4 Matching Annotations
  1. Nov 2018
  2. Jun 2016
    1. p. 71

      Gheen and Midgely 1999 examined "how teachers' reports of social comparison practices related to avoiding novelty and chellenge. They found that teachers' reports of informative social comparison practices related to slightly higher levels of avoidance. However, these practices weakened the association between self-efficacy and avoiding novelty and challenge. In classrooms where teachers were high in their use of interstudent discussion about how to improve one's own work, low- and high-efficacy students were on a more equal footing when it came to avoiding novelty challenge. However, in classrooms where teachers reported using high levels of relative ability social comparison practices, low self-efficacy students' avoidance was higher than that of high self-efficacy students'"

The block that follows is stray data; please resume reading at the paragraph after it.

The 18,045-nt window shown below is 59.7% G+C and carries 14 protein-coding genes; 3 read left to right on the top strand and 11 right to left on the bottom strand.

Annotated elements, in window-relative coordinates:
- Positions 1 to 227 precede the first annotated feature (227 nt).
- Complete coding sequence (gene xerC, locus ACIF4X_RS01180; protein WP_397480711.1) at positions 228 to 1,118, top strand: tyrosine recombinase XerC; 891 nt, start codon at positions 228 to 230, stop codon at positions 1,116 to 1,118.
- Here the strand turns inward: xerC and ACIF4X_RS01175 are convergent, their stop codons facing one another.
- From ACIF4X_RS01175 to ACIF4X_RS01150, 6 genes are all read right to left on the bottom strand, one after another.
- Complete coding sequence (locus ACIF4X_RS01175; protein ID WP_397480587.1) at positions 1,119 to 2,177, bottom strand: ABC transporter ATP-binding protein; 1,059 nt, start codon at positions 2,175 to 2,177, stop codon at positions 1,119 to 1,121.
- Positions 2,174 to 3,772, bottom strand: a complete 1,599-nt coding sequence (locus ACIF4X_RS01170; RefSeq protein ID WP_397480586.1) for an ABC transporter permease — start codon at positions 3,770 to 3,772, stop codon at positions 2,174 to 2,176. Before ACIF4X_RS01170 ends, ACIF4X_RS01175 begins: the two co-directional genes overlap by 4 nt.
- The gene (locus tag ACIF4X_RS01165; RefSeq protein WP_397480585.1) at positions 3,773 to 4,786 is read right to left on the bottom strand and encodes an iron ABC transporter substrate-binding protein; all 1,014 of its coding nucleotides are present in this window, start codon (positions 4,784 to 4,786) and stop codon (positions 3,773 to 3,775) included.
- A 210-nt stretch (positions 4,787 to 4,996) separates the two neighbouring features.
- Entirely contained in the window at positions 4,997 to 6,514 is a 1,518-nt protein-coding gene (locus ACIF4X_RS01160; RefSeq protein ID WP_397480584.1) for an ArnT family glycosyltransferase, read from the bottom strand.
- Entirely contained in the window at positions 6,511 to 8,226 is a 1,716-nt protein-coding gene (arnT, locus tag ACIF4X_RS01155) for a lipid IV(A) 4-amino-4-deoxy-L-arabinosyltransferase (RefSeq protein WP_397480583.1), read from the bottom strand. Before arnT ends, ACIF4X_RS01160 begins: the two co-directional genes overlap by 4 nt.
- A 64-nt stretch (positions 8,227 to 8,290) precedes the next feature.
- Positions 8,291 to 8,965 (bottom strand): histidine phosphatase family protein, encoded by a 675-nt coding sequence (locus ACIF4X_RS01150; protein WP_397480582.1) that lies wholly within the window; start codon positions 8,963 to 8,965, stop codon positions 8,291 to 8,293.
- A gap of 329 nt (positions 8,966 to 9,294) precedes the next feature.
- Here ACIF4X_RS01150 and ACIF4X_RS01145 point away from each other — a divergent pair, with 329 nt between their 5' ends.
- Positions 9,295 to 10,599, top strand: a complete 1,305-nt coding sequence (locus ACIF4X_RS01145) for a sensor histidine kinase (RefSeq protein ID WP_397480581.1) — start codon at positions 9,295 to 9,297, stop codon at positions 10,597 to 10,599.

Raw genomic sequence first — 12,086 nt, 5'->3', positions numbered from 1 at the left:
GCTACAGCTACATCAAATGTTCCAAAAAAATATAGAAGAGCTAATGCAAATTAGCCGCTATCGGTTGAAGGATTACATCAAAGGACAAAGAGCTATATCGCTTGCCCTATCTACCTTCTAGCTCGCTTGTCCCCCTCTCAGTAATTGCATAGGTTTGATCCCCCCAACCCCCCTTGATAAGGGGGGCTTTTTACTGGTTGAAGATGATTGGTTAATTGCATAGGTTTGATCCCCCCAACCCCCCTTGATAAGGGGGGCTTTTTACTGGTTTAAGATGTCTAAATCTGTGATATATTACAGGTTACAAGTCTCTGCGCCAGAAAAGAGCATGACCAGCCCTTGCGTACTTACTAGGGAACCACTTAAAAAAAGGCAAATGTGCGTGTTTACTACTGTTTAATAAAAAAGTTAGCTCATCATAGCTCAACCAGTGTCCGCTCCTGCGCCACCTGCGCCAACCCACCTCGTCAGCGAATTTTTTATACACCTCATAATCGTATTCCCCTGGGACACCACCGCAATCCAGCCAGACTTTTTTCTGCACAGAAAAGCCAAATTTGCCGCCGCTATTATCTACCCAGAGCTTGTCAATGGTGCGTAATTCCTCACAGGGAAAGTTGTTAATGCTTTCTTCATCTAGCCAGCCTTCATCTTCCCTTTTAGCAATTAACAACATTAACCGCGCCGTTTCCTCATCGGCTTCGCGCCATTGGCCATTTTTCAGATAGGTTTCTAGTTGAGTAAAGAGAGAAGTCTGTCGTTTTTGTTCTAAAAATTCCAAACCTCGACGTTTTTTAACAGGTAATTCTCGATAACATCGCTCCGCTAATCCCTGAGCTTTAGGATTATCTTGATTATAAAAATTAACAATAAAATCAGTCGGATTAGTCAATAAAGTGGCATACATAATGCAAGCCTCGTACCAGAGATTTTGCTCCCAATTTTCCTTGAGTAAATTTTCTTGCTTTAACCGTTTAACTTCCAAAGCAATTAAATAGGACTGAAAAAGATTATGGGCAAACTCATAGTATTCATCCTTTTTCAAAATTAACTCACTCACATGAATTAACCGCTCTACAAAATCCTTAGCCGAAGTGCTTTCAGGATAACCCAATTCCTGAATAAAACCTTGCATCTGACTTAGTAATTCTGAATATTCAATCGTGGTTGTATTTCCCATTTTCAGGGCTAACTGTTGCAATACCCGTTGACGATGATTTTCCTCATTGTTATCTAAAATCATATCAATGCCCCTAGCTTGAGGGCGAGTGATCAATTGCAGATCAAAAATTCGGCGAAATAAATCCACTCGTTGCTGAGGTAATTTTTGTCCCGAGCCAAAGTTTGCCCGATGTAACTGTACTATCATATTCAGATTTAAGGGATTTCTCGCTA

2. pp. 70-71

      • Gheen and Midgley 1999 looked at classroom practices of sharing information about student work:
      • Where work was shared to "see who got the right answer" (relative ability purposes) and
      • to "get hints for when you have difficulty" (acquiring information purposes"

      No surprise:

      "They found that students' perceptions of the goal structure related to avoidance of novelty and challenge. When students perceived that their classrooms emphasized mastery goals, they reported lower levels of avoidance, but when they perceived their classrooms emphasized performance goals, they were more lilely to say that thei preferred to avoid novel and challenging work."

    3. p.70

      "Students' perceptions of a mastery classroom goal structure were associated with a lower level of help avoidance whereas their perceptions of a performance classroom goal structure were associated with a higher level of help avoidance. In classrooms where students perceived that the focus was on understanding, mastery, and the intrinsic value of learning, compared to classrooms where the focus was on competition and proving one's ability, students were less likely to avoid seeking help with their work when they needed it."